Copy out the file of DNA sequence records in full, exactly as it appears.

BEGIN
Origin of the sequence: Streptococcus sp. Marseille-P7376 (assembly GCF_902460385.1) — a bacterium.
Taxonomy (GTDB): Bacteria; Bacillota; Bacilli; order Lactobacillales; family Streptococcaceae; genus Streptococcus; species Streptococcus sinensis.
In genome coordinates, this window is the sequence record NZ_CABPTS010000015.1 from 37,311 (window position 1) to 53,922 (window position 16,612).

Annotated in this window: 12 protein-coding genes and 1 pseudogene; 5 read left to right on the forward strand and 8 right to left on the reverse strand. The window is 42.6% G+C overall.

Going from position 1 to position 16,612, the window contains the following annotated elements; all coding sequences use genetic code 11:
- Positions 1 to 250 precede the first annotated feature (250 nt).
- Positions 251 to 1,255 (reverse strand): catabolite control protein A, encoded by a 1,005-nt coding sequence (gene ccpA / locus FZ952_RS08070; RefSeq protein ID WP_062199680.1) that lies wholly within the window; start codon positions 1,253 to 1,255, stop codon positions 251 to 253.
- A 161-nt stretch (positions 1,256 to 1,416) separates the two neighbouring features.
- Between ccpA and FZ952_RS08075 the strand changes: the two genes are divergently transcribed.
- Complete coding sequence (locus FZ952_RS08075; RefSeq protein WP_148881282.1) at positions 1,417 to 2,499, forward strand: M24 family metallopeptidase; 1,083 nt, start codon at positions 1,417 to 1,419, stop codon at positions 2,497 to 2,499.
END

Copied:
Origin of the sequence: Streptococcus sp. Marseille-P7376 (assembly GCF_902460385.1) — a bacterium.
Taxonomy (GTDB): Bacteria; Bacillota; Bacilli; order Lactobacillales; family Streptococcaceae; genus Streptococcus; species Streptococcus sinensis.
In genome coordinates, this window is the sequence record NZ_CABPTS010000015.1 from 37,311 (window position 1) to 53,922 (window position 16,612).

Annotated in this window: 12 protein-coding genes and 1 pseudogene; 5 read left to right on the forward strand and 8 right to left on the reverse strand. The window is 42.6% G+C overall.

Going from position 1 to position 16,612, the window contains the following annotated elements; all coding sequences use genetic code 11:
- Positions 1 to 250 precede the first annotated feature (250 nt).
- Positions 251 to 1,255 (reverse strand): catabolite control protein A, encoded by a 1,005-nt coding sequence (gene ccpA / locus FZ952_RS08070; RefSeq protein ID WP_062199680.1) that lies wholly within the window; start codon positions 1,253 to 1,255, stop codon positions 251 to 253.
- A 161-nt stretch (positions 1,256 to 1,416) separates the two neighbouring features.
- Between ccpA and FZ952_RS08075 the strand changes: the two genes are divergently transcribed.
- Complete coding sequence (locus FZ952_RS08075; RefSeq protein WP_148881282.1) at positions 1,417 to 2,499, forward strand: M24 family metallopeptidase; 1,083 nt, start codon at positions 1,417 to 1,419, stop codon at positions 2,497 to 2,499.